Japanese Relocation (1942 film)
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|Directed by||Milton S. Eisenhower|
|Produced by||Office of War Information|
|Written by||Milton S. Eisenhower|
|Starring||Milton S. Eisenhower|
|Narrated by||Milton S. Eisenhower|
|Distributed by||War Activities Committee of the Motion Picture Industry|
|9 minutes 40 seconds|
Japanese Relocation is a 1942 short film produced by the U.S. Office of War Information and distributed by the War Activities Committee of the Motion Picture Industry. It is a propaganda film, justifying and explaining Japanese American internment on the West Coast during World War II. It is narrated by Milton Eisenhower.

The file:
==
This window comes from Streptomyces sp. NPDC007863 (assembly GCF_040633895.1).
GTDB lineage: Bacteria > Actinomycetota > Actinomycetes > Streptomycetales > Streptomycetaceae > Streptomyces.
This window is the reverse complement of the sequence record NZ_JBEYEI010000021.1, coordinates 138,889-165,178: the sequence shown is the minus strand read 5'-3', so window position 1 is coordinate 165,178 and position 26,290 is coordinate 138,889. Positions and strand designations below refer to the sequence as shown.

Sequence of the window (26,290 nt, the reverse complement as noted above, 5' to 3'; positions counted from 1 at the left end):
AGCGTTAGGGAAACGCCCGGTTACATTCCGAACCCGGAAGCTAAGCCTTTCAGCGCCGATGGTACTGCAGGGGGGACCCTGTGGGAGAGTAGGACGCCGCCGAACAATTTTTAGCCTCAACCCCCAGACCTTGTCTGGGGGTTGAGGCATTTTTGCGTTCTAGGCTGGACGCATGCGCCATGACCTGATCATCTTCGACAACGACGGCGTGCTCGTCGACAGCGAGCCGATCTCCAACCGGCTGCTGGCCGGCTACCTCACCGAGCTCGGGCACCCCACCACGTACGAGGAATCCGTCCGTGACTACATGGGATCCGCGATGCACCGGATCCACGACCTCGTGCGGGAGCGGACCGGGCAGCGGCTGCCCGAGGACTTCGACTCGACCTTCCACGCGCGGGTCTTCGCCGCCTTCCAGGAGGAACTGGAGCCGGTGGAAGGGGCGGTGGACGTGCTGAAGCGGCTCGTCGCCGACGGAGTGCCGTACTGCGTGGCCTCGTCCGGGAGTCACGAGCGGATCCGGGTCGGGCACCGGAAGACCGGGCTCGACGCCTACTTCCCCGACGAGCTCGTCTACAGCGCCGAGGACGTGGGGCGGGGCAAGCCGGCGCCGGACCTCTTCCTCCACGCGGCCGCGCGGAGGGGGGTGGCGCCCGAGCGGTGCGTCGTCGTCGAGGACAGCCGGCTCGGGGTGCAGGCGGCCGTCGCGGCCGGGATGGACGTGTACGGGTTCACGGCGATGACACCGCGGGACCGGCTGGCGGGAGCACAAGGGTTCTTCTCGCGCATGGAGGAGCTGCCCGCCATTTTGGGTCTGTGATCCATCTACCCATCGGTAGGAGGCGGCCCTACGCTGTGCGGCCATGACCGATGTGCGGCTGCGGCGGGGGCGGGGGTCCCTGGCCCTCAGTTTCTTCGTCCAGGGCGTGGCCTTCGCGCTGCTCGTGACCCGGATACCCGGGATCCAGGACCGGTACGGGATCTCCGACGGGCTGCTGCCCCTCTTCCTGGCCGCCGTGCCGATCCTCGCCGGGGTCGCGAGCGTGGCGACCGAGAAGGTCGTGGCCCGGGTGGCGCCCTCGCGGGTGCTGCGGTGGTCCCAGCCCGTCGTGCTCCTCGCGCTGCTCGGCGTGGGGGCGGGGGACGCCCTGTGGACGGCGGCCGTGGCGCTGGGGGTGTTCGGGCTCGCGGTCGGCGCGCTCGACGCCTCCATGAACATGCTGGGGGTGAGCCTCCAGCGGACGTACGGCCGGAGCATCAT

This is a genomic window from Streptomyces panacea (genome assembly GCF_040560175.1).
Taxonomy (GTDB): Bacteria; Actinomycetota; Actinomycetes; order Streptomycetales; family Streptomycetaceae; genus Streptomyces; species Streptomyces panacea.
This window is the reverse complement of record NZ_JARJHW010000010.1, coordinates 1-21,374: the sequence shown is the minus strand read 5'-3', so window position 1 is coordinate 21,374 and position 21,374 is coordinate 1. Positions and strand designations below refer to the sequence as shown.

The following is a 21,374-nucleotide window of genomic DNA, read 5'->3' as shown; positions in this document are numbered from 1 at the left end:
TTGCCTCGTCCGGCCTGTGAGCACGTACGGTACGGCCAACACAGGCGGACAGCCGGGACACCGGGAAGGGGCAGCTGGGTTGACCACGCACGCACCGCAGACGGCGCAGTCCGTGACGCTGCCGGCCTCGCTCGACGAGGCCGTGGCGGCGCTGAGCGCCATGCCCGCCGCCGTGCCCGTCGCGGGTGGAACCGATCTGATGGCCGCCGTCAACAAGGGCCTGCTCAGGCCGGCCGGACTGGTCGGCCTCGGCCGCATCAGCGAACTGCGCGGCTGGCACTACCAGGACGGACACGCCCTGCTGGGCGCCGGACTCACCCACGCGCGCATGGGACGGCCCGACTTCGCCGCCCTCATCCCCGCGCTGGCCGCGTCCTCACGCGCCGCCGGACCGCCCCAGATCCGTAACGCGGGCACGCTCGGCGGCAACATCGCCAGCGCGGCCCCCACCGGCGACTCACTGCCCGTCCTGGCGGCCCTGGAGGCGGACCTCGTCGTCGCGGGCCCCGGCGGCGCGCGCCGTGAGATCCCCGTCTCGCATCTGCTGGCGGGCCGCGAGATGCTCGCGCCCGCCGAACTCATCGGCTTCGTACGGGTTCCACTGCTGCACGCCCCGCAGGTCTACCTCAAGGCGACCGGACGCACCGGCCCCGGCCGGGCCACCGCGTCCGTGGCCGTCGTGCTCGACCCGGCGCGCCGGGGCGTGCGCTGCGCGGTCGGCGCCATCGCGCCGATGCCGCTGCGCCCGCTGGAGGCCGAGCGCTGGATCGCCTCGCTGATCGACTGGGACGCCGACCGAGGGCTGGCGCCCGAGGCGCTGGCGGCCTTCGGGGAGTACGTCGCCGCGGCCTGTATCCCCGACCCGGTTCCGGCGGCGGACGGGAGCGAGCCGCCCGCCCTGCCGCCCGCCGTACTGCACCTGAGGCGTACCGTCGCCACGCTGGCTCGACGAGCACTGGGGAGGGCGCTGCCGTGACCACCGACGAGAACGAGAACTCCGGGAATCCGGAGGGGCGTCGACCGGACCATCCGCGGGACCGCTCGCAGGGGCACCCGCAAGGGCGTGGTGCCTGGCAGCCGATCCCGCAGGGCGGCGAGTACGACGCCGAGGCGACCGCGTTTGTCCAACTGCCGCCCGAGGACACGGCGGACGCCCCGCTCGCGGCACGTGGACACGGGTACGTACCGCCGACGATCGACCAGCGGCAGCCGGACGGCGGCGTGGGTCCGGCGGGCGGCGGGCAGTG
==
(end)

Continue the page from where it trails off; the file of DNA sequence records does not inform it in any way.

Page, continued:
The film starts by asserting that, while many Japanese-Americans were loyal, in early 1942 the West Coast was a potential combat zone, and the government did not know what the Japanese population would do if the US were invaded. Furthermore the film noted that there were Japanese-American communities near militarily significant sites, such as shipyards.
So, the film states, the Japanese were democratically and humanely evacuated to relocation centers in the desert. The film also states that most Japanese went voluntarily, and felt that it was a sacrifice they should make as loyal citizens.
- on YouTube
- Japanese Relocation at the Internet Movie Database
- Japanese Relocation is available for free download at the Internet Archive
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